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Ancestors Of The Month

Our family has a plethora of people that rose to great heights,
 contributed to advancing Western Civilization and
left a footprint in their family lineage.

Robert Titus
Our 9th Great Grandfather
Landed in Boston 1635

Historical Site Marker

Old Burial Grounds
Believed to be the Burial Site of Robert & Hannah Titus


Huntington, Long Island, NY

Robert Titus:

Robert Titus was born in 1600. He was the first Titus immigrant from England to America and is the progenitor of many of the Tituses in America today. Marriage records of the parish register of Watford, England show a Robert Titus and an Anne Carter who were married on June 24, 1624. Based on the date and similar names it has been assumed by other genealogists that this record refers to Robert Titus and Hannah Carter of St. Katherines who immigrated to America on the Hopewell on April 3, 1635.

Robert Titus is described on the Hopwell's passenger list as being a husbandman (farmer). Robert was 35 years old when he took his family; Hannah age 31, John age 8 and Edmond age 5 and embarked with a minister's certificate from St. Katherine's by the Tower in the city of London. The following is the entry in the passenger list for April 3rd, 1635:

Theis underwritten names are to be transported to New England, imbarqued in ye Hopewell, Mr. WM. BUNDICK, the pties have brought certificates from the Minister and Justices of the Peace, that they are no subsedy men. The have taken the oath of allegeance and supremacie.

ROBERT TITUS, husbandman of
St. Katherines............................35
Uxor HANNA TITUS...................... 31
John. Titus.......................................8

The family arrived in Boston a few weeks after leaving London and Robert was granted some land in the present town of Brookline, Massachusetts. They lived in Brookline for two or three years and then moved to the town of Weymouth. Robert's land in Weymouth is described in the town records and is printed on page 274 of The History of Weymouth:

The practice of banishing a family from the colony was known as a "Warning Out Notice" and the actual Warning Out of the Titus family was the first recorded in the Plymouth Colony Record (22. p. 52):

6 June
Robert Titus enformed this Court, that hee, haueing sold his house and land att Rehoboth, and being ere long to remoue out of this goument, and that Mr Browne had layed an attachment vpon some pte of his estate to the vallue of aboue fifty pounds, requiring him to cecure the towne of Rehoboth of Abner Ordway; and vpon hearing and debateing the matter, it did euidently appeer that the said Robert Titus had, contrary to the mind of the towne, receiued into and harbored in his house as inmates Abner Ordway and a woman, psons of euill fame, with children. It is therefore ordered by the Court, that the said Titus, when hee remoueth himselfe and famyly, shall carry the said Abner, and all that appertaineth vnto him, or else giue such cecuritie as Mr Browne shall see meet for the saueing the inhabitants of the towne harmles from any determent that may befall them by Abner Ordway, or any such as belong vnto him; and in the interim of his remoueall to repaire such dammage as any shall sustaine therby.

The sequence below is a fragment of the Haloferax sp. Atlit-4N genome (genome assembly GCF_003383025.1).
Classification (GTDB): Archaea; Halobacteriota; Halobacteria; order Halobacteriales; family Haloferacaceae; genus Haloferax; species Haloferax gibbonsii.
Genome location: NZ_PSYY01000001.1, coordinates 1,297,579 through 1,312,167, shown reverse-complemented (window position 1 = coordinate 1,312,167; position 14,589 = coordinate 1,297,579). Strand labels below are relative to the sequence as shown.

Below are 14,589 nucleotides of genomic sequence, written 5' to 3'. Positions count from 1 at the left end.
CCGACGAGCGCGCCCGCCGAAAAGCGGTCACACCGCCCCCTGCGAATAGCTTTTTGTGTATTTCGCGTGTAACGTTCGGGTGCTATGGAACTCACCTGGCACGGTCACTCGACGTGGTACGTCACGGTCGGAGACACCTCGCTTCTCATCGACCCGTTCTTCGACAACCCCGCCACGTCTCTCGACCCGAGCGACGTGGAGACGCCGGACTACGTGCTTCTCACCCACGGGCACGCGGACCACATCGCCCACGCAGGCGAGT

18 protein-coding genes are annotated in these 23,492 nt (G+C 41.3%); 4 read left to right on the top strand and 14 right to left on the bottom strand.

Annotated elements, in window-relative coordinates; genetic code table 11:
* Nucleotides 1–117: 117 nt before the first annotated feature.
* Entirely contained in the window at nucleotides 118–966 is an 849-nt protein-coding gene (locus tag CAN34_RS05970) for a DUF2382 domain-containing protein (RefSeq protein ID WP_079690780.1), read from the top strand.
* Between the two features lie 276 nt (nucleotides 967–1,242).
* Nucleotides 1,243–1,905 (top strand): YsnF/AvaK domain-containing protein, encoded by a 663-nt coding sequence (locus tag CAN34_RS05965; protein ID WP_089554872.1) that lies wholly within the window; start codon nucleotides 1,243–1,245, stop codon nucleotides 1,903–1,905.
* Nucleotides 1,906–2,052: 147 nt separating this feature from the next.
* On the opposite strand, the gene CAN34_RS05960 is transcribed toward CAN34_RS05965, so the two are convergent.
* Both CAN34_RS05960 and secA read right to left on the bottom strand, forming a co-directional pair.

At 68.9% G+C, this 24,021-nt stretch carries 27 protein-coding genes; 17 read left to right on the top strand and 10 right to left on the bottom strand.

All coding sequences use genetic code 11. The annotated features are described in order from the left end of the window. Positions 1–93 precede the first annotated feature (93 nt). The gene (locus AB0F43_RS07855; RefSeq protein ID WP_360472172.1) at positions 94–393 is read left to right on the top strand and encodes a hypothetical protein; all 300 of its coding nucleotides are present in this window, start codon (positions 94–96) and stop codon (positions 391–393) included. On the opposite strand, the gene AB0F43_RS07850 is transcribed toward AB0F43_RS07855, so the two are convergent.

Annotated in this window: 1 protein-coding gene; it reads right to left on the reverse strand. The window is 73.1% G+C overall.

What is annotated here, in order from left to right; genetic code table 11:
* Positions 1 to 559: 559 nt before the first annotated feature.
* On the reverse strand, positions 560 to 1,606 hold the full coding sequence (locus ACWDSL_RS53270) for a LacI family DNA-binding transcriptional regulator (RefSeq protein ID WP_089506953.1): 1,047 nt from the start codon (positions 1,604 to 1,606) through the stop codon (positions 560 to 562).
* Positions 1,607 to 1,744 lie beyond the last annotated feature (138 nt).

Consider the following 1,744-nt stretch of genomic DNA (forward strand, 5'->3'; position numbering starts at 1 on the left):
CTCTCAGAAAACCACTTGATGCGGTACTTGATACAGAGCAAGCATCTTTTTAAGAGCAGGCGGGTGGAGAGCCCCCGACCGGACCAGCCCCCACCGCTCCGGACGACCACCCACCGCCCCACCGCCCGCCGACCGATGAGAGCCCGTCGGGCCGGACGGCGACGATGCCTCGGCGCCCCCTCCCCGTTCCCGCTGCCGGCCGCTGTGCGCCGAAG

Robert took his family to Long Island in the summer of 1654 after being forced out of Plymouth Colony. His son Edmond had moved to Long Island four years earlier and later became a Quaker. Robert settled near Oyster Bay in Huntington, Long Island. Robert and Hannah had 6 children:

1. John b. in England in 1627 d. Apr. 16, 1689
2. Edmond b. in England in 1630 d. 1727
3. Samuel b. ? d. ?
4. Susanna b. ? d. ?
5. Abiel b. in Weymouth, MA - March 17,1640 d. 1736/37
6. Content b. in Weymouth, MA - March 28,1643 d. Jan. 17, 1730

Robert's oldest son John was a land holder in Rehoboth in 1654 and remained there when his father moved to Long Island. John had several children and is the ancestor of most of the New England Tituses today.

Robert probably died before 1679 when his wife Hannah's will was read.

Note: Spelling in documents remains as used in the 17th century.


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